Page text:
DALLAS, TX – VIC Technology Venture Development, LLC (VIC) has announced that it has formed Solenic Medical, Inc. The company was established to develop and commercialize a method for treating prosthetic joint infection (PJI) based on technology exclusively licensed from University of Texas Southwestern Medical Center (UTSW). The patent-pending technology offers an approach for the eradication of biofilm from metallic implants. Advantages include non-invasive treatment of PJI through selective targeting of biofilms.
James Y. Lancaster, Managing Director of VIC’s Texas Branch, is serving as interim CEO of Solenic Medical. Mr. Lancaster provides management expertise in the areas of business development, technology commercialization, team formation, and corporate strategic planning. He will also oversee the development and execution of key commercial milestones, funding, and, ultimately, the recruitment of a permanent CEO for the company.
“This is an exciting technology that solves a huge problem in the fast-growing field of medical implants where humans are living longer lives,” said Mr. Lancaster. “Driven both by the growing population and patients’ desires to maintain an active lifestyle, there is a huge need to provide solutions to prosthetic joint infections that risk the success of increasingly common surgical procedures.”
Each year in the United States, over 1 million total knee and hip replacements are performed, and these operations are projected to increase by 637% and 174% respectively by the year 2030. Prosthetic joint infection (PJI) is one of the most serious complications in the field of arthroplasty. Currently, treatment of PJI can involve a two-stage revision requiring two additional surgeries and weeks of antibiotic treatment. While effective, it is associated with a significant negative impact on a patient’s quality of life, and is very expensive. The projected total annual cost to treat patients with PJIs in the U.S. in 2020 is a staggering $1.6 billion, representing a major cost to the healthcare system.
A major impediment to effective treatment of PJI is the presence of biofilm, a thin film produced by bacteria that forms a protective shield around the joint and impairs the effectiveness of both antibiotics and the immune response system. Biofilm is associated with infections of many widely used medical implants such as catheters, mechanical heart valves, intrauterine devices, and prosthetic joints. The inability to eradicate biofilm is the primary reason for surgical replacement of an implant being the standard care practice for PJI.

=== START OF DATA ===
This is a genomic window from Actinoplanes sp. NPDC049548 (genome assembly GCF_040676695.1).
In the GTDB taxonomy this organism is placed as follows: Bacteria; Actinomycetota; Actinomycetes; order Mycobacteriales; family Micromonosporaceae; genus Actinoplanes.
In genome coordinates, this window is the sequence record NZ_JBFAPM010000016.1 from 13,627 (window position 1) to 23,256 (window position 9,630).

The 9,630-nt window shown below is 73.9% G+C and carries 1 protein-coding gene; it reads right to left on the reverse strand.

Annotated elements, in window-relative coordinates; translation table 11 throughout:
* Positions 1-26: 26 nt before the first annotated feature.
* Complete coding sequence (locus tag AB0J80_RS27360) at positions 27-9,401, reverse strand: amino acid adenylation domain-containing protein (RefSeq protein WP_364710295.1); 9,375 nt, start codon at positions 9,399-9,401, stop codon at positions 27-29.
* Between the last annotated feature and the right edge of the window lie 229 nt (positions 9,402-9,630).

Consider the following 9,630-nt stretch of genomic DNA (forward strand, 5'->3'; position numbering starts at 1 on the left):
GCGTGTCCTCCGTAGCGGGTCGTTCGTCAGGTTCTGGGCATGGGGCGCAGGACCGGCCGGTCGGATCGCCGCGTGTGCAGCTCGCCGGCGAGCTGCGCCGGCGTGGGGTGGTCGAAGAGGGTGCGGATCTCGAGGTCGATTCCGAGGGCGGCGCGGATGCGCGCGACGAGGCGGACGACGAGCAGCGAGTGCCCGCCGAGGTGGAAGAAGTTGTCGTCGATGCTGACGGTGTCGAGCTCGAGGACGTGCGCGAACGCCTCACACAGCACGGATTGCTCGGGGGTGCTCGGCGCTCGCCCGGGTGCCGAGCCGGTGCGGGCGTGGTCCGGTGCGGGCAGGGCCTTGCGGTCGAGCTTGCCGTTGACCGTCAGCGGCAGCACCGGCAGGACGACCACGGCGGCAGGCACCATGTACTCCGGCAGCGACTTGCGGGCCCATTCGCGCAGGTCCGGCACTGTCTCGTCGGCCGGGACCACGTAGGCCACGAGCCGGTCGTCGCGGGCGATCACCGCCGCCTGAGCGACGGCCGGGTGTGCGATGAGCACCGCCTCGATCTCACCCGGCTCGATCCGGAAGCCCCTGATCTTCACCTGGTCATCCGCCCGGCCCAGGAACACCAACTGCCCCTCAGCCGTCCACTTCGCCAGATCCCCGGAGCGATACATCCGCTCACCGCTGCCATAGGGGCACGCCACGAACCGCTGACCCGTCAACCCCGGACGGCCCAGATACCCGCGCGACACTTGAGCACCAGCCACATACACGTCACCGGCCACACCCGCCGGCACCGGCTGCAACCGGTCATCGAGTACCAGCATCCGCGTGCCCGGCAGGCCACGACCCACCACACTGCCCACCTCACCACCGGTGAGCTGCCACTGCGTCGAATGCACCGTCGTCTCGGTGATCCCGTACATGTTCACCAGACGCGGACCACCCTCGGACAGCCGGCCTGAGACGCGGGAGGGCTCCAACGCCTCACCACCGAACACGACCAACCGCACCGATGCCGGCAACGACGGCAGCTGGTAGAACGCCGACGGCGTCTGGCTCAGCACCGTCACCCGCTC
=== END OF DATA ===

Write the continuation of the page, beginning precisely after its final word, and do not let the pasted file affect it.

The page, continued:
The Greenberg and Chopra laboratories at UTSW discovered a novel method for treating PJI that is completely non-invasive and selective to biofilms. The method utilizes alternating magnetic fields (AMF) to achieve temperatures on the surface of metal implants sufficient to disrupt biofilm and kill bacteria.
“We believe that a non-invasive approach utilizing AMF either alone or in concert with antibiotics could prevent multiple surgeries and allow the patient to keep their original implant. This could have a significant impact on the patient’s quality of life as well as provide a significant cost savings to the health care system,” says Dr. Greenberg, an Associate Professor of Internal Medicine and Microbiology at UT Southwestern and a co-founder of Solenic Medical and co-inventor on the underlying technology.
Dr. Greenberg and Dr. Chopra are unpaid consultants who own Founder’s Stock in Solenic Medical, Inc. UT Southwestern Medical Center owns Licensor’s stock in Solenic Medical Inc.